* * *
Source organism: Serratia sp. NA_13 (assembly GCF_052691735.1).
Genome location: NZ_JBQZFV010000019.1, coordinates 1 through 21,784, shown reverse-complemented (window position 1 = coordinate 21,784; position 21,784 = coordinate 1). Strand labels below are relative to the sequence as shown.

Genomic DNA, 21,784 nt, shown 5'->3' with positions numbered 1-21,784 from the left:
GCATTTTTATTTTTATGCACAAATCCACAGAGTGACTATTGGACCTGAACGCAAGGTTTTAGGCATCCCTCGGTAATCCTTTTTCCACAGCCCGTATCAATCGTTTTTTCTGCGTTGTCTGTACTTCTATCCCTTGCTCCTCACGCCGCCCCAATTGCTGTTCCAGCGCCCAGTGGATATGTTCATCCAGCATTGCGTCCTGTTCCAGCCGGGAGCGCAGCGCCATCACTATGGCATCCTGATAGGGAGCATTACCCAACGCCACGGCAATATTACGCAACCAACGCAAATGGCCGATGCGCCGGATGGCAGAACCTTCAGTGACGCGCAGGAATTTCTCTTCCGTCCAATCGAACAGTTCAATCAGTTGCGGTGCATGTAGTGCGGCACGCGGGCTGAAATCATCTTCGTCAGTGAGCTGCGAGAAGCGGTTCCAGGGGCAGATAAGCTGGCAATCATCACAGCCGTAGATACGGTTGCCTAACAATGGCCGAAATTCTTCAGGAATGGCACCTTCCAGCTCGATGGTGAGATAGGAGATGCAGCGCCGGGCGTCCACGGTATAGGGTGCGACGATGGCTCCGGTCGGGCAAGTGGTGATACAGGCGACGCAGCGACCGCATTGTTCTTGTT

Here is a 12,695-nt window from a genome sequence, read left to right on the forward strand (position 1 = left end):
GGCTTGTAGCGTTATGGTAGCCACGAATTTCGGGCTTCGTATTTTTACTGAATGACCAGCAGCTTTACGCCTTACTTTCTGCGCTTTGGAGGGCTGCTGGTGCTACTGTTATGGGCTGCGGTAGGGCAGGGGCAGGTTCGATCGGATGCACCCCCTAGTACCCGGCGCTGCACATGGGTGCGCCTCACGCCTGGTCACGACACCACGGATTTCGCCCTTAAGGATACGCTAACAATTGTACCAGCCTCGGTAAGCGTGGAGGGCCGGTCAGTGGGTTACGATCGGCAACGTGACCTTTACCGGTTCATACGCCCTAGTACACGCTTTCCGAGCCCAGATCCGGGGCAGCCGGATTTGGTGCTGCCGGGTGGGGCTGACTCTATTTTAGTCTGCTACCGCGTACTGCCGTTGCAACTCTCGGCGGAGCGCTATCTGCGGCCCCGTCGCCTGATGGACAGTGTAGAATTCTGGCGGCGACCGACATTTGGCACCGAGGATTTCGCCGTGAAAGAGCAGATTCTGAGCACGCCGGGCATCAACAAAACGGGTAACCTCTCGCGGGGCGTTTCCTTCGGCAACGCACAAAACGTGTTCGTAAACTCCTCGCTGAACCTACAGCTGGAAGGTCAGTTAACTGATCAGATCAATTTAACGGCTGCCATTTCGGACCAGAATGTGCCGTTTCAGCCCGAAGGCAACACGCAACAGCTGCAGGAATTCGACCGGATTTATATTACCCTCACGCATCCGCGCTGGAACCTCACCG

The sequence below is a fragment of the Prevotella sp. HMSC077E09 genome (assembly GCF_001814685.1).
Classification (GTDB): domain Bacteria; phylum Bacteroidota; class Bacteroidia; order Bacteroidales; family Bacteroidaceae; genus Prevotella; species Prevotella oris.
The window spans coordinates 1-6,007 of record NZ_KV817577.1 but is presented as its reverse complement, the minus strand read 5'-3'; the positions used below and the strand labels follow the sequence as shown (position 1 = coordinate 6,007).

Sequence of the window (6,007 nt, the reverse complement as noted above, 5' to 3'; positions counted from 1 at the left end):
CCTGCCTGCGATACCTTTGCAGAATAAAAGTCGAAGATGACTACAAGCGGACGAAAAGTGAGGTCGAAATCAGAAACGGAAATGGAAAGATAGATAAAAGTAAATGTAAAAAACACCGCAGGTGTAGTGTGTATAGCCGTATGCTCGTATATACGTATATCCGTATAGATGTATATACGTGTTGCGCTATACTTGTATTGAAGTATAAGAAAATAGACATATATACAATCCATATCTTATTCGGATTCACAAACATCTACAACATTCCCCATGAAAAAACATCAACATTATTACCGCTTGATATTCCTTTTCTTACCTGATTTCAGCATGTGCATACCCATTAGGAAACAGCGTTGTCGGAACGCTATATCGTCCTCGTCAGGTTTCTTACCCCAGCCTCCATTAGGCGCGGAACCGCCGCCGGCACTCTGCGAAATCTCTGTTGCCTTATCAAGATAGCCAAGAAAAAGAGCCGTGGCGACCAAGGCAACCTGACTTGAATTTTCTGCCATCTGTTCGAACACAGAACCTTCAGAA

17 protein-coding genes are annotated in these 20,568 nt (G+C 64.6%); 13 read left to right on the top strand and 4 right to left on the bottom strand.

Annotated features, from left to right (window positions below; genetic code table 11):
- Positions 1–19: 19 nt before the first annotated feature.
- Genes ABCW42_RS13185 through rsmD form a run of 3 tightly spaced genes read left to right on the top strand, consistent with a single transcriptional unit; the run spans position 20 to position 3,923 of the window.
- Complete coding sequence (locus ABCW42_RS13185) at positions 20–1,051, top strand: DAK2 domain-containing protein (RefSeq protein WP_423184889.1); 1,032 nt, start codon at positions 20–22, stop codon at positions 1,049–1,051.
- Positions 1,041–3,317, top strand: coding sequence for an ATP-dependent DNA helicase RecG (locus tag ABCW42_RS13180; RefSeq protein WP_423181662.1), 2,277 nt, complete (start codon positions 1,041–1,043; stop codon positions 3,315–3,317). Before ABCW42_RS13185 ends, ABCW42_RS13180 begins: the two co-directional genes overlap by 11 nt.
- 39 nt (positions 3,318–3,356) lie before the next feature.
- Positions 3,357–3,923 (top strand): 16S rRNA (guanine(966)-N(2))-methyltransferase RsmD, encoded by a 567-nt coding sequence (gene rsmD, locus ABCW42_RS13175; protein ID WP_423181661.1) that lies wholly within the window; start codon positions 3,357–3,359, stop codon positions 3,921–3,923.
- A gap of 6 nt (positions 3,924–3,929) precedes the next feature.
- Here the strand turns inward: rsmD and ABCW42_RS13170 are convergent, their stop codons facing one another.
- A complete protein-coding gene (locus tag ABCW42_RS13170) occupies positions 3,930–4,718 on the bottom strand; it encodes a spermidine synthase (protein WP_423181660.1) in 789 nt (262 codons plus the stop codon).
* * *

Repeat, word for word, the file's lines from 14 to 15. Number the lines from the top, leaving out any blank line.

- Positions 1–19: 19 nt before the first annotated feature.
- Genes ABCW42_RS13185 through rsmD form a run of 3 tightly spaced genes read left to right on the top strand, consistent with a single transcriptional unit; the run spans position 20 to position 3,923 of the window.